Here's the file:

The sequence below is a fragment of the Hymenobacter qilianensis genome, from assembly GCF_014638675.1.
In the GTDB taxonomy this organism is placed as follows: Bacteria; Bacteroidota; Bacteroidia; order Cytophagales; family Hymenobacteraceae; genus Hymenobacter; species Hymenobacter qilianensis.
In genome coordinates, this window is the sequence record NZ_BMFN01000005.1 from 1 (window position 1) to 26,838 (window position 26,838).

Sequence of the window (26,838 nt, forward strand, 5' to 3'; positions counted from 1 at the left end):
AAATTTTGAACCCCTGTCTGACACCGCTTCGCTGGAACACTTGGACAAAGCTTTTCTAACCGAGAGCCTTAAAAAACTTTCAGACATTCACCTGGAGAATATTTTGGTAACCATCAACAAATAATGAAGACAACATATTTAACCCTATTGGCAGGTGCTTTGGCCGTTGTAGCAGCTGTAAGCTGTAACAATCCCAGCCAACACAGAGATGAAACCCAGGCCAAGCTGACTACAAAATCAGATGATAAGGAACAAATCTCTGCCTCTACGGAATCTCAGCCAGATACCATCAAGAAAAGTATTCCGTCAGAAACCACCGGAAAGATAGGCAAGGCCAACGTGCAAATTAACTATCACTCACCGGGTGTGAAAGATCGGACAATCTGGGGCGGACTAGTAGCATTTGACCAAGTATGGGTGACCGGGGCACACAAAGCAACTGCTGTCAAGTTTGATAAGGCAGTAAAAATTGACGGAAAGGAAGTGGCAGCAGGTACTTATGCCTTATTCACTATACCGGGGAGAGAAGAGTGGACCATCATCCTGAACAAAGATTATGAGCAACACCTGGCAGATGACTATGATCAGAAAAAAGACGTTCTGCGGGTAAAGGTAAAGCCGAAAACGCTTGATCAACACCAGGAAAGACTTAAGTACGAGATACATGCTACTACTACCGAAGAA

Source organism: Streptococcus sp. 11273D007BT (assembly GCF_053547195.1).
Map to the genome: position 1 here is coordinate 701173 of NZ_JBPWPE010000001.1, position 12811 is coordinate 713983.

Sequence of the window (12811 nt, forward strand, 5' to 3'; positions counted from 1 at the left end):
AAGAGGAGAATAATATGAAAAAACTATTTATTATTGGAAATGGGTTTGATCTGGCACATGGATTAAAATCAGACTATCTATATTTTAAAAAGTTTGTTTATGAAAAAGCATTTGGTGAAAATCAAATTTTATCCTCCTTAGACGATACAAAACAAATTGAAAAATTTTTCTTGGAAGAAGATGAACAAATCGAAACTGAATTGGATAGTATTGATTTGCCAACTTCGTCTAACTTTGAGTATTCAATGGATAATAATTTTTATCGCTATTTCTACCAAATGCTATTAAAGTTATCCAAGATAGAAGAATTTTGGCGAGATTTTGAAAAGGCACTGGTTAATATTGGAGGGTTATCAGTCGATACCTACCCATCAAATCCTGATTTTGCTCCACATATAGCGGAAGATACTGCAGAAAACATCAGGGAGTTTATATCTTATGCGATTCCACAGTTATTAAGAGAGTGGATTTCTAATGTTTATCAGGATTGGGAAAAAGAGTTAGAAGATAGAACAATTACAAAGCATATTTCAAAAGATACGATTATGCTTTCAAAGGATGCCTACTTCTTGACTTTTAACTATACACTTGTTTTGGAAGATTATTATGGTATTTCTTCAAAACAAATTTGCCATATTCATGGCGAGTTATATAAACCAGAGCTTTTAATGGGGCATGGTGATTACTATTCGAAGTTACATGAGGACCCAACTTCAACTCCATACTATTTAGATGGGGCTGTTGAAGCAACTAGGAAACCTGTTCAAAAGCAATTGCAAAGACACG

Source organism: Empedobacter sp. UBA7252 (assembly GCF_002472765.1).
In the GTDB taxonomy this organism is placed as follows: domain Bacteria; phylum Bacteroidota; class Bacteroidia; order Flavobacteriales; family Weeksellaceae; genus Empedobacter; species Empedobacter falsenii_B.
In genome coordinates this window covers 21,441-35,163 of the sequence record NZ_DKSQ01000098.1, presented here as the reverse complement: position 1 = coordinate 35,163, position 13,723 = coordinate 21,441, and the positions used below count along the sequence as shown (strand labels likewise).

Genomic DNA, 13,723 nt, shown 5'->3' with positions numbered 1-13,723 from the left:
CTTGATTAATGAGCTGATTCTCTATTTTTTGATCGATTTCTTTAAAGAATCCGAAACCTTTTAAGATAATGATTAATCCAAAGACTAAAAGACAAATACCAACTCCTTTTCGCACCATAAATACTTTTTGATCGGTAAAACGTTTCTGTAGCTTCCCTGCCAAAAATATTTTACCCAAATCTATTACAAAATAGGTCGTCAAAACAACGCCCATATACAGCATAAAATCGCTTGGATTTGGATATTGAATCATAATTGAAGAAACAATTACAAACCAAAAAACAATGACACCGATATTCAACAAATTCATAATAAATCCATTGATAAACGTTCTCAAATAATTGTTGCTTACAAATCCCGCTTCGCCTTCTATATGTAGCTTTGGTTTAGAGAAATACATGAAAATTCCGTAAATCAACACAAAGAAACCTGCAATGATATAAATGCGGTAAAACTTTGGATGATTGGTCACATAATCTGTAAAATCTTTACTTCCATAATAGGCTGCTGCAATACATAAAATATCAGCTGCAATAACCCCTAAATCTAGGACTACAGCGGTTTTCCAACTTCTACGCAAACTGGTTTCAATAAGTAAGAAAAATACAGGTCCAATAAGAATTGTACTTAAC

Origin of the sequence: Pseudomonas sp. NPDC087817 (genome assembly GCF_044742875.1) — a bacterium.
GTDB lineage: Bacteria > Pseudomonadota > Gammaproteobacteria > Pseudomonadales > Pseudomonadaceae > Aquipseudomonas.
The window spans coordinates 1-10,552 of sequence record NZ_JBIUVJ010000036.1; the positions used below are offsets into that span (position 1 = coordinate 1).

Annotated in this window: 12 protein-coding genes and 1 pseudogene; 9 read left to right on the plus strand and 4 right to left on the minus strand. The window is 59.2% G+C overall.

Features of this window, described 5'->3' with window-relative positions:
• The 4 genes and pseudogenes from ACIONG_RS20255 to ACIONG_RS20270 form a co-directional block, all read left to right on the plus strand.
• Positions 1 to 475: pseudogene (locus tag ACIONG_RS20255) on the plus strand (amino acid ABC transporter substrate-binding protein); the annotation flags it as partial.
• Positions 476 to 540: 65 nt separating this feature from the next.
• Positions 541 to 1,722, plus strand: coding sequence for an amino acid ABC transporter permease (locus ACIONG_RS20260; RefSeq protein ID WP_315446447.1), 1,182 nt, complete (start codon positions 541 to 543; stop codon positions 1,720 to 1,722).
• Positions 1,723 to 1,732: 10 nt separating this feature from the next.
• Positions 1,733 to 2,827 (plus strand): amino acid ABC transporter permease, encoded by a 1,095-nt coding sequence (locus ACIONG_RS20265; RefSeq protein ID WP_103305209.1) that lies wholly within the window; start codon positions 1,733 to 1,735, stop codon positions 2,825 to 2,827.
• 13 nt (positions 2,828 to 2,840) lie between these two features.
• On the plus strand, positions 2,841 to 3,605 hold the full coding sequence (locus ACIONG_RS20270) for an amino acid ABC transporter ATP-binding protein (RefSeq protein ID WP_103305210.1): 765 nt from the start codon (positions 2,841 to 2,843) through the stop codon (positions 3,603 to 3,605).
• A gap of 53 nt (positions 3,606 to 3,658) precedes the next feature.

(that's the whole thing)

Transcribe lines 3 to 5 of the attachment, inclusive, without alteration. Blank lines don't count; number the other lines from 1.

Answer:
In genome coordinates, this window is the sequence record NZ_BMFN01000005.1 from 1 (window position 1) to 26,838 (window position 26,838).

Sequence of the window (26,838 nt, forward strand, 5' to 3'; positions counted from 1 at the left end):
AAATTTTGAACCCCTGTCTGACACCGCTTCGCTGGAACACTTGGACAAAGCTTTTCTAACCGAGAGCCTTAAAAAACTTTCAGACATTCACCTGGAGAATATTTTGGTAACCATCAACAAATAATGAAGACAACATATTTAACCCTATTGGCAGGTGCTTTGGCCGTTGTAGCAGCTGTAAGCTGTAACAATCCCAGCCAACACAGAGATGAAACCCAGGCCAAGCTGACTACAAAATCAGATGATAAGGAACAAATCTCTGCCTCTACGGAATCTCAGCCAGATACCATCAAGAAAAGTATTCCGTCAGAAACCACCGGAAAGATAGGCAAGGCCAACGTGCAAATTAACTATCACTCACCGGGTGTGAAAGATCGGACAATCTGGGGCGGACTAGTAGCATTTGACCAAGTATGGGTGACCGGGGCACACAAAGCAACTGCTGTCAAGTTTGATAAGGCAGTAAAAATTGACGGAAAGGAAGTGGCAGCAGGTACTTATGCCTTATTCACTATACCGGGGAGAGAAGAGTGGACCATCATCCTGAACAAAGATTATGAGCAACACCTGGCAGATGACTATGATCAGAAAAAAGACGTTCTGCGGGTAAAGGTAAAGCCGAAAACGCTTGATCAACACCAGGAAAGACTTAAGTACGAGATACATGCTACTACTACCGAAGAA